That’s just one of countless examples showing how neither basic research nor animal research is an end in itself. Rather, animal testing is a means of gleaning knowledge, with the aim of advancing humanity and alleviating human suffering.

Under pressure in a one-sided debate

I’m somewhat envious of physicians, whose work for the good of people is, quite rightly, valued by society; as a researcher, I often feel I must defend my work involving animal research. Yet we animal researchers are not monsters who torture animals in the name of science. We’re driven by the desire to gain knowledge and enhance the wellbeing of humankind through our research, trying to make a small contribution to a better world. We have considerable empathy for the animals in our labs; in fact, their welfare is critical, because any pain or suffering would distort our research findings.

To obtain a licence for animal testing in Switzerland, there have long been steep administrative hurdles to overcome. And justifiably – to ensure that animal experiments meet stringent ethical and scientific standards, and to guarantee maximum animal welfare. But in recent years, in response to unrelenting pressure from animal welfare activists, the criteria for approving animal testing have been tightened yet again. This has landed a weighty administrative burden on us researchers. In my opinion, this tightening does not serve to further improve animal welfare; what it does is slow down and impair research. Indeed, research groups receive no additional resources to deal with this escalating bureaucracy. As a result, taxpayers’ money for research is used less efficiently, and cutting-edge research is in danger of migrating to countries with lower bureaucratic hurdles3. If this happens, crucial expertise will be lost to Switzerland.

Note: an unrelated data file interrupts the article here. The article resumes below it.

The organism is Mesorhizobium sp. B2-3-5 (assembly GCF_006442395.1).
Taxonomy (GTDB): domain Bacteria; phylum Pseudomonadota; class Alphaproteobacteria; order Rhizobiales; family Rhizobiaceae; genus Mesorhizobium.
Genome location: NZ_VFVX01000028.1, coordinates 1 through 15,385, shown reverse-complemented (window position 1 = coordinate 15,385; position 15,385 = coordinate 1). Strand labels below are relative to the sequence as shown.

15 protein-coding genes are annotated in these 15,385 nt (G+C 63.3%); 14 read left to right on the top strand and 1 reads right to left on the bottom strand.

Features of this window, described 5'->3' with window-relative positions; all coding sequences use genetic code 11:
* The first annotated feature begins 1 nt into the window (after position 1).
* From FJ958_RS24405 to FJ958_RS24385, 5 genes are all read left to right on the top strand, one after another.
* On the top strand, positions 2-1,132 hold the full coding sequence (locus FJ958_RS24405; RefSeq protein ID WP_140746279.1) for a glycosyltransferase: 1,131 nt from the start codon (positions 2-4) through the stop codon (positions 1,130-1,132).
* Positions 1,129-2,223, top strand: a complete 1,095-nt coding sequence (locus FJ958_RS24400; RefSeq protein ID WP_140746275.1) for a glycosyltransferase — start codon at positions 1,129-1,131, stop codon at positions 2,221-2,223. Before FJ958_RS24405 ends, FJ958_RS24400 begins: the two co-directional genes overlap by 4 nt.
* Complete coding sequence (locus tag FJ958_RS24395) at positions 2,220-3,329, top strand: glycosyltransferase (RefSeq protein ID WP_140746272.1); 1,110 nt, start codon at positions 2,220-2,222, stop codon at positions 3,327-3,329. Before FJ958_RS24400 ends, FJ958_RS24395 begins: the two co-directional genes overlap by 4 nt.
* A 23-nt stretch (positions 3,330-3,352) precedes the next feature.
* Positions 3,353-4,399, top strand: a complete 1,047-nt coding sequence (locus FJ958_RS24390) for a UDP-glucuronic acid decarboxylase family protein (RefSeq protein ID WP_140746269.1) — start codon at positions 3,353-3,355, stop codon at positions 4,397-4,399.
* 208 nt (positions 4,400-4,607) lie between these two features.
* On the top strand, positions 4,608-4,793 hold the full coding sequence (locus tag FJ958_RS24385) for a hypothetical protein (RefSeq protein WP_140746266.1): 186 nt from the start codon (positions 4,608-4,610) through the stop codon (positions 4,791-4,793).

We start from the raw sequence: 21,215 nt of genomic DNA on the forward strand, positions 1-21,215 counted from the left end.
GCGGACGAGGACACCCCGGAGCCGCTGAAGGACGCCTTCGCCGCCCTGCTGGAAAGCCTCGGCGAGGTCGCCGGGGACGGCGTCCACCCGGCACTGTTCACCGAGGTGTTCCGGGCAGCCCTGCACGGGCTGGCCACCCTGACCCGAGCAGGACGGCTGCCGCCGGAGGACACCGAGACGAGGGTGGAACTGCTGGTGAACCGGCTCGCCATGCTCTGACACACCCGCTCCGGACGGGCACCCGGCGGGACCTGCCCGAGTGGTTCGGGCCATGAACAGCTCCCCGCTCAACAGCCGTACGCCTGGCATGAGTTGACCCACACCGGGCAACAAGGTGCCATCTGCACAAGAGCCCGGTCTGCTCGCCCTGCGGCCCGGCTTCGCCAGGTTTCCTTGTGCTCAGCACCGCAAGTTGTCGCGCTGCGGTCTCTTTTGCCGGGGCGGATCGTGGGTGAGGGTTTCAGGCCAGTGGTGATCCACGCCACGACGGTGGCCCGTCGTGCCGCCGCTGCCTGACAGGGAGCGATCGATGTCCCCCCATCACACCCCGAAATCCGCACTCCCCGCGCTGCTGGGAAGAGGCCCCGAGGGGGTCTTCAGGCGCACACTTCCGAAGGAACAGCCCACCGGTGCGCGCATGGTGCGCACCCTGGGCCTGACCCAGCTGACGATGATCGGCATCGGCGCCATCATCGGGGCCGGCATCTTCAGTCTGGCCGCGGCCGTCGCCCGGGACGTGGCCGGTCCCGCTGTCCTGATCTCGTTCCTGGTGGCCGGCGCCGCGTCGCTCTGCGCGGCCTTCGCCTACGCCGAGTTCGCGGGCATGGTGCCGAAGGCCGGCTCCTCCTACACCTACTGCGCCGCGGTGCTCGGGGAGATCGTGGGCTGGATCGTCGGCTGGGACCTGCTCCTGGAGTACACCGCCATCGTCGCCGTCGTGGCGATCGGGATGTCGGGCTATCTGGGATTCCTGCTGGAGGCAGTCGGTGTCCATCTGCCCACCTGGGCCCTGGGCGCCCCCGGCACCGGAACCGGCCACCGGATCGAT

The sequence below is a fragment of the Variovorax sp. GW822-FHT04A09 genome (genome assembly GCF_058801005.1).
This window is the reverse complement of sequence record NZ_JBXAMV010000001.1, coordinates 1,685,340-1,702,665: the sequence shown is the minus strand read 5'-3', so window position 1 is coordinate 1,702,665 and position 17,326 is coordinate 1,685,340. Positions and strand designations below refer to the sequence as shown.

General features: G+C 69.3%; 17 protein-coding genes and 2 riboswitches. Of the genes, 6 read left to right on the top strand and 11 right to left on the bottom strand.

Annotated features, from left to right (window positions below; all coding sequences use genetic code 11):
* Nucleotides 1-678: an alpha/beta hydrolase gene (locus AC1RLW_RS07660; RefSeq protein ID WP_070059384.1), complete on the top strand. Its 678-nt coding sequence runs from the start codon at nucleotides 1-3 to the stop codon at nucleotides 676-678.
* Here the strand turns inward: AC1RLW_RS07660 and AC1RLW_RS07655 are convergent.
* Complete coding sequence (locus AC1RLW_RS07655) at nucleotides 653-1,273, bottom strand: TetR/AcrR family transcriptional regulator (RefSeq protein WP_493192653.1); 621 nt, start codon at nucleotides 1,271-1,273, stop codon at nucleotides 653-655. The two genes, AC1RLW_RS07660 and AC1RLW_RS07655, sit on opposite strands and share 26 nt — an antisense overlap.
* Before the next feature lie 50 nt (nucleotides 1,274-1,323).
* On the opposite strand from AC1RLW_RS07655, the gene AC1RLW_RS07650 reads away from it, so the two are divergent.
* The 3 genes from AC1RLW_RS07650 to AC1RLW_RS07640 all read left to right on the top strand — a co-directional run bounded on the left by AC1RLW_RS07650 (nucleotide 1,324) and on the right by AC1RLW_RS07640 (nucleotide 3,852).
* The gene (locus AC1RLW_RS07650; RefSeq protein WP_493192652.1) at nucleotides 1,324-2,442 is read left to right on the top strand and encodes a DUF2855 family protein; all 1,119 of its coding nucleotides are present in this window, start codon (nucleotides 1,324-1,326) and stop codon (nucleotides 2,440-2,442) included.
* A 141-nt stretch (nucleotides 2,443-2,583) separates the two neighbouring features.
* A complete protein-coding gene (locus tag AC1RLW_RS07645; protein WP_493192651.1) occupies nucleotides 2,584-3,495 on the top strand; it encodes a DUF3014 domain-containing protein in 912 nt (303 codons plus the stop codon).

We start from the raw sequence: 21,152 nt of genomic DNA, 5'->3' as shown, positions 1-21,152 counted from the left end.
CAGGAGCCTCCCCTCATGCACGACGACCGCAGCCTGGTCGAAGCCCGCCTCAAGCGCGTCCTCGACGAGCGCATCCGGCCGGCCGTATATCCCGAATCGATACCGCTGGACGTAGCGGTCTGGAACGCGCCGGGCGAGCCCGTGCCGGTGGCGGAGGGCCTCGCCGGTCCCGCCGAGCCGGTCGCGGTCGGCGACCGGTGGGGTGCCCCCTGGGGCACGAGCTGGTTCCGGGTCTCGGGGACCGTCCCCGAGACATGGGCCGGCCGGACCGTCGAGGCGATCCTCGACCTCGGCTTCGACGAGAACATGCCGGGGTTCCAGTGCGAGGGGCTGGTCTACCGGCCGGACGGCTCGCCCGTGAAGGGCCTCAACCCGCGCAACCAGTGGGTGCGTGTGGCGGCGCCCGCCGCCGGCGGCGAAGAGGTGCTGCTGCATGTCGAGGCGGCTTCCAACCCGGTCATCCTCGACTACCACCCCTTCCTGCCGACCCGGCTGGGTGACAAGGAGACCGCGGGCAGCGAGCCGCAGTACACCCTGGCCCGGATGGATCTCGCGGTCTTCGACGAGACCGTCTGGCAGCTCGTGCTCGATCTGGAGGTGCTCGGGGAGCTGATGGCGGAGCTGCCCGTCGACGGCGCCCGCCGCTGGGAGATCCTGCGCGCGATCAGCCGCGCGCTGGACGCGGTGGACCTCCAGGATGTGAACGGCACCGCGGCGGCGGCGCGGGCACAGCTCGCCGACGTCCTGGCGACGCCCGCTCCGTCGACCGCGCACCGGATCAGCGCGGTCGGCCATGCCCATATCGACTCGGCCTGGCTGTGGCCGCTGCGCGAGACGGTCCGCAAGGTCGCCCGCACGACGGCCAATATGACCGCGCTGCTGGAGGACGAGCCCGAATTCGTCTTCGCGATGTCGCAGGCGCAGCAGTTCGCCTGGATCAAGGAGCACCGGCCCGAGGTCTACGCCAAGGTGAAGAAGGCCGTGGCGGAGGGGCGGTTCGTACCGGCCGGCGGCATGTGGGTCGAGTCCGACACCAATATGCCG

«I’m convinced it would be possible to streamline the administrative procedures involving experimental licenses, while at the same time strengthening animal welfare.»      Johannes Bohacek

Besides the radical initiative to ban animal testing, soon to be put to a nationwide vote, there are more restrictions in the offing. For example, there’s discussion in the political arena of completely banning experiments on certain animal species, or experiments with a higher “degree of severity”. This is all heading in a direction that worries us researchers, as it may mean that crucial therapies for the most severe human diseases, such as cancer, spinal cord injuries or Alzheimer’s, can no longer be developed. If we only ever talk about restrictions and bans, it’s a one-sided discussion that leads to a dead end, to the disadvantage of all Swiss citizens.

What we should be discussing is how we can maintain high ethical standards while facilitating research, rather than hampering it. One idea here would be to approve, for a period of some years, established techniques in which a research group has excelled. Currently, for every single animal, we’re required to meticulously describe the experimental procedure involving a particular technique, and to submit this several years in advance.

I’m convinced it would be possible to streamline the administrative procedures involving experimental licenses, while at the same time strengthening animal welfare. Unfortunately, no such compromise is now being sought, since those opposed to animal testing are lobbying vehemently for tighter criteria, while researchers don’t have the resources to organise campaignsto streamline administrative procedures. We need to hold an open and comprehensive discussion on this – for the good of both animals and humans.